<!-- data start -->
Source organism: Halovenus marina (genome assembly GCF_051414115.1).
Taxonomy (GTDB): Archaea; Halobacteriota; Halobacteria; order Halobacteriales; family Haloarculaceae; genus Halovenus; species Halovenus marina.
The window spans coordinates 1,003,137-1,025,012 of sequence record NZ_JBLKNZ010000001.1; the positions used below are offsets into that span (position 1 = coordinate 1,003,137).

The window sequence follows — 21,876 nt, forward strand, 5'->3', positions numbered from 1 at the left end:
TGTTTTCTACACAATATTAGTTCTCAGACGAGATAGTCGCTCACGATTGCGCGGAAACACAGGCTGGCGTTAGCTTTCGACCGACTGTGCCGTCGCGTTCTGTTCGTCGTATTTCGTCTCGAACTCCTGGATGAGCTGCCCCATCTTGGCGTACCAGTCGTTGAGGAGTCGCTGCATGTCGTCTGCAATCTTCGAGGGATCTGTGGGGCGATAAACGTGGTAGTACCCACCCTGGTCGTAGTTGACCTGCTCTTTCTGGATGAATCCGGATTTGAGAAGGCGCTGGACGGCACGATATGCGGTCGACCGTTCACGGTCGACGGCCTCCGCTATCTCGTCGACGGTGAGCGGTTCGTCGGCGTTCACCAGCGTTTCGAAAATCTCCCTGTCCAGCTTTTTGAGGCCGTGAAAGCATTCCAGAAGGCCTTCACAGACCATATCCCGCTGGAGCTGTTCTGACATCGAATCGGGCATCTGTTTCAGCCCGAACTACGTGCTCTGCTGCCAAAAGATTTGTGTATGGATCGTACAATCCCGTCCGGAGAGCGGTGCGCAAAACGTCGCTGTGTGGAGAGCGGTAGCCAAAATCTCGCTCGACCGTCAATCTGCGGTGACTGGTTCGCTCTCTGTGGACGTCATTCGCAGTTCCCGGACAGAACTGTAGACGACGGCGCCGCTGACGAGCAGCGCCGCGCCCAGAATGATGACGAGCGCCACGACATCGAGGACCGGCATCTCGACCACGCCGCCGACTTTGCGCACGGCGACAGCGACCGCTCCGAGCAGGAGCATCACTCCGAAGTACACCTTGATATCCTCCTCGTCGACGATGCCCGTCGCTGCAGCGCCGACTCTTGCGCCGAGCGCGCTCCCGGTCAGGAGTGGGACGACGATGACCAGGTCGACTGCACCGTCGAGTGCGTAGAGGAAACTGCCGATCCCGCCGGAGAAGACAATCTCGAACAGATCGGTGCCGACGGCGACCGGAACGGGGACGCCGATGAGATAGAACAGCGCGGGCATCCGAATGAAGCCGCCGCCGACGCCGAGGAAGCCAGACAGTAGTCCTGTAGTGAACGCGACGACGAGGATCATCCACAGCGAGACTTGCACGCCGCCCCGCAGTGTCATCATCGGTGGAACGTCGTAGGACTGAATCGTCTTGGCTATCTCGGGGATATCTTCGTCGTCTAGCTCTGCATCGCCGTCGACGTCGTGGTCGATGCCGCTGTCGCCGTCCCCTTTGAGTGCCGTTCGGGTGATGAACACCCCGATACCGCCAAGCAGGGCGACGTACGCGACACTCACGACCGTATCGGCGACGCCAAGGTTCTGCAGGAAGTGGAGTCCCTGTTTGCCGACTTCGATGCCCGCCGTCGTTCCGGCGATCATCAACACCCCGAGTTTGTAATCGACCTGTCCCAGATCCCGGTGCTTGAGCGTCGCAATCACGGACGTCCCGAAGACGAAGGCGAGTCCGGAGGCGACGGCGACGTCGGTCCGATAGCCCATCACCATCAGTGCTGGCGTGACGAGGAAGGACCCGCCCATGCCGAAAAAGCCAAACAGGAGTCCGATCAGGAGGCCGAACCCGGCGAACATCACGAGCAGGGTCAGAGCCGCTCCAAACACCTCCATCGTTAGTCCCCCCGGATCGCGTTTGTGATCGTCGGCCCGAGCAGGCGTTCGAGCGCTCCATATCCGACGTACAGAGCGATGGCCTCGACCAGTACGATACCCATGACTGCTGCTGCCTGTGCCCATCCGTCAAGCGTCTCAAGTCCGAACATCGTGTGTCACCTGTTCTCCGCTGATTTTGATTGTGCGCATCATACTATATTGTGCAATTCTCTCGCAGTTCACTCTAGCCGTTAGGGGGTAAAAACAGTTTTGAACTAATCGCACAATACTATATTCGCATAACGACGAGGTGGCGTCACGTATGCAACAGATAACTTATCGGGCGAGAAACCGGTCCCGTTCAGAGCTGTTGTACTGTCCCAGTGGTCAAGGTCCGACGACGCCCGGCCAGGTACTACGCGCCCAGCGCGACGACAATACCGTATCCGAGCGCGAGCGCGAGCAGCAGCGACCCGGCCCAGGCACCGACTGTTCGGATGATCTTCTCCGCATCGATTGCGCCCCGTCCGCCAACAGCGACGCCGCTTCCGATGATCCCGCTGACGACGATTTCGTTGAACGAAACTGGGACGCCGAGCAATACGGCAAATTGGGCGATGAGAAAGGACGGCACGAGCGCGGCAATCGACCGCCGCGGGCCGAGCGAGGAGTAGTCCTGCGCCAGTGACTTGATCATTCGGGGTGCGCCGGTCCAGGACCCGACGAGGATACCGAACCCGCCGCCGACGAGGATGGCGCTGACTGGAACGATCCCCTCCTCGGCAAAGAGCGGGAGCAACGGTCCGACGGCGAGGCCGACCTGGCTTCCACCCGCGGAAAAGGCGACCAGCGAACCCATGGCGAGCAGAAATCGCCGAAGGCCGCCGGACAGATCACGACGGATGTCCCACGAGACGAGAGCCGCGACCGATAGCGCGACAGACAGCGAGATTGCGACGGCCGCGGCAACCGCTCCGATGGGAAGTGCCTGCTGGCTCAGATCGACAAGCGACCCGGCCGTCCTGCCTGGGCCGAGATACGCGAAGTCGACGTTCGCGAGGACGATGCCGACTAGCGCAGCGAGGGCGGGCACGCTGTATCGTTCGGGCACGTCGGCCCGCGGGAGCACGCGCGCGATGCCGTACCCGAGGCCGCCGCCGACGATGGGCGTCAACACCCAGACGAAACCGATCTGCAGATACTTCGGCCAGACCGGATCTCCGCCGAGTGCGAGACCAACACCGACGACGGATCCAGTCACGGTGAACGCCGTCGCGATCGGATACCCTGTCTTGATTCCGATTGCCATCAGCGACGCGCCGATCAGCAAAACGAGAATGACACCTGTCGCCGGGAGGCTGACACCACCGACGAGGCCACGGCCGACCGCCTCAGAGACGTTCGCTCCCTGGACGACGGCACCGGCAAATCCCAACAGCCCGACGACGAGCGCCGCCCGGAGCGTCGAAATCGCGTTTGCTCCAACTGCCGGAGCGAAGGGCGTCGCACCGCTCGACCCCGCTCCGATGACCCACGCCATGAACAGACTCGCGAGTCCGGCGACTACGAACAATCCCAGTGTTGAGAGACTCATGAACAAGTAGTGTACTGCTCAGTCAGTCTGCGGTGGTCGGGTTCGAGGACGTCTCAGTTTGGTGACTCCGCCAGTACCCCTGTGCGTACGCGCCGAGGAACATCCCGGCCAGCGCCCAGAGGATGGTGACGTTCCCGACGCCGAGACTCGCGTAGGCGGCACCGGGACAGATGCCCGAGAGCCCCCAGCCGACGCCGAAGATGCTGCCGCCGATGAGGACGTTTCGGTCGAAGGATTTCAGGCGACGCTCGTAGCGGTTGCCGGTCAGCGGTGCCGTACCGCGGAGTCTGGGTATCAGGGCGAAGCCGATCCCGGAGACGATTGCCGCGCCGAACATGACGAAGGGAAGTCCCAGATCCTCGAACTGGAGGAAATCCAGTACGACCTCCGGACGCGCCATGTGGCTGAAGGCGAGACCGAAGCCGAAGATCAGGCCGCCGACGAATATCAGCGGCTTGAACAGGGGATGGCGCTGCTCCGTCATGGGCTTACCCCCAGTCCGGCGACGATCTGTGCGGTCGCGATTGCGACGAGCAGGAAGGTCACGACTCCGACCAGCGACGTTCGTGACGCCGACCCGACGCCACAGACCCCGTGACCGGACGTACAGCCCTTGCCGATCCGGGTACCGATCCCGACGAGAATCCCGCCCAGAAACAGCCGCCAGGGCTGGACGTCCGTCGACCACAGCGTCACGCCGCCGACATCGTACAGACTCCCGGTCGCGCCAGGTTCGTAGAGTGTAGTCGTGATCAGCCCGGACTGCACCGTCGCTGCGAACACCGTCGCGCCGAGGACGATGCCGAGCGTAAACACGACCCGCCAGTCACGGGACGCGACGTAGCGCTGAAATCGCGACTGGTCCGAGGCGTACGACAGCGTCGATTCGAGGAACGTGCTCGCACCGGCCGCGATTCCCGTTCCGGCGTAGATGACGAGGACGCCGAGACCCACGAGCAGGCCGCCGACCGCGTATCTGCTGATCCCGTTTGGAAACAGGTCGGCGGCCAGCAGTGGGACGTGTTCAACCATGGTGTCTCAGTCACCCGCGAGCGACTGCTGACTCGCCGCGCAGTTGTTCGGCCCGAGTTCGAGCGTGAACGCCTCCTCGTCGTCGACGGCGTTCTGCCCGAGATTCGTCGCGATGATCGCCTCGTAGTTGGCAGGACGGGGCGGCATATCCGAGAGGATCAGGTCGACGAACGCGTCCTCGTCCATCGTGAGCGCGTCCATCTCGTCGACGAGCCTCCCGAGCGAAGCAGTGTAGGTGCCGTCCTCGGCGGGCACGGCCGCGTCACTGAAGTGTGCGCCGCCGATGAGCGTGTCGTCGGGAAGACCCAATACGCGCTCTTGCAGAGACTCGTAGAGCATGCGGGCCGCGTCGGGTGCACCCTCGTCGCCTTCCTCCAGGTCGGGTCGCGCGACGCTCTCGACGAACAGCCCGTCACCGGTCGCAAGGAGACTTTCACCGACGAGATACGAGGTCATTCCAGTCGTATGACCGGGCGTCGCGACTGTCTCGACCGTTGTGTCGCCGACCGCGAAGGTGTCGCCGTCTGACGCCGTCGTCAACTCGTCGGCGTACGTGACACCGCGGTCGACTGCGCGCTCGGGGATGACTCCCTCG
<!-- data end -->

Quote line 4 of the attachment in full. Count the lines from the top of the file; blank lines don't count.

The window sequence follows — 21,876 nt, forward strand, 5'->3', positions numbered from 1 at the left end: